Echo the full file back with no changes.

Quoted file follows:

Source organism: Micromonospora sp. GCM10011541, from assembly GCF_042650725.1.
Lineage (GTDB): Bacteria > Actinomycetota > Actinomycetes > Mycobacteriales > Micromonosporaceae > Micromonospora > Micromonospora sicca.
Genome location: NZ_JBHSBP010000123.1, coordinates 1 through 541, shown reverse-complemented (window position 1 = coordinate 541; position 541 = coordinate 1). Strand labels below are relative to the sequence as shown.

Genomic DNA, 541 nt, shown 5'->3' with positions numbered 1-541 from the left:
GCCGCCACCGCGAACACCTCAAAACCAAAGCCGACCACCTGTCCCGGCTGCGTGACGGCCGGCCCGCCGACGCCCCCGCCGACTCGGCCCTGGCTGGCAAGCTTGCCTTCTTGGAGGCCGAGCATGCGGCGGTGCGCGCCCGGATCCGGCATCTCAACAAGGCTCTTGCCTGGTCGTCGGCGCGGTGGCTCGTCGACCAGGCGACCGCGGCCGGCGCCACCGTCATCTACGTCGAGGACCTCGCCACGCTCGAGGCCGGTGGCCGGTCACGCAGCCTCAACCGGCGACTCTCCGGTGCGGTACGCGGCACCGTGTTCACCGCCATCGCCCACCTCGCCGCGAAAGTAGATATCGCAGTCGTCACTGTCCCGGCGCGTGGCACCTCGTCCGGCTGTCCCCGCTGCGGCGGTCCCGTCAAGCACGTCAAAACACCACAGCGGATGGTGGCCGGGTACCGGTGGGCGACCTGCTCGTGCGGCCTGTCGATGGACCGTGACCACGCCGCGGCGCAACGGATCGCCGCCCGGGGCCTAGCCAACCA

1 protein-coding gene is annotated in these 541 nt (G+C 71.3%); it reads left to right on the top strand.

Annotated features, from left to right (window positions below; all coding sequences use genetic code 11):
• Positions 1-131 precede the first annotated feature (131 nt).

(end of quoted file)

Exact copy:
Source organism: Micromonospora sp. GCM10011541, from assembly GCF_042650725.1.
Lineage (GTDB): Bacteria > Actinomycetota > Actinomycetes > Mycobacteriales > Micromonosporaceae > Micromonospora > Micromonospora sicca.
Genome location: NZ_JBHSBP010000123.1, coordinates 1 through 541, shown reverse-complemented (window position 1 = coordinate 541; position 541 = coordinate 1). Strand labels below are relative to the sequence as shown.

Genomic DNA, 541 nt, shown 5'->3' with positions numbered 1-541 from the left:
GCCGCCACCGCGAACACCTCAAAACCAAAGCCGACCACCTGTCCCGGCTGCGTGACGGCCGGCCCGCCGACGCCCCCGCCGACTCGGCCCTGGCTGGCAAGCTTGCCTTCTTGGAGGCCGAGCATGCGGCGGTGCGCGCCCGGATCCGGCATCTCAACAAGGCTCTTGCCTGGTCGTCGGCGCGGTGGCTCGTCGACCAGGCGACCGCGGCCGGCGCCACCGTCATCTACGTCGAGGACCTCGCCACGCTCGAGGCCGGTGGCCGGTCACGCAGCCTCAACCGGCGACTCTCCGGTGCGGTACGCGGCACCGTGTTCACCGCCATCGCCCACCTCGCCGCGAAAGTAGATATCGCAGTCGTCACTGTCCCGGCGCGTGGCACCTCGTCCGGCTGTCCCCGCTGCGGCGGTCCCGTCAAGCACGTCAAAACACCACAGCGGATGGTGGCCGGGTACCGGTGGGCGACCTGCTCGTGCGGCCTGTCGATGGACCGTGACCACGCCGCGGCGCAACGGATCGCCGCCCGGGGCCTAGCCAACCA

1 protein-coding gene is annotated in these 541 nt (G+C 71.3%); it reads left to right on the top strand.

Annotated features, from left to right (window positions below; all coding sequences use genetic code 11):
• Positions 1-131 precede the first annotated feature (131 nt).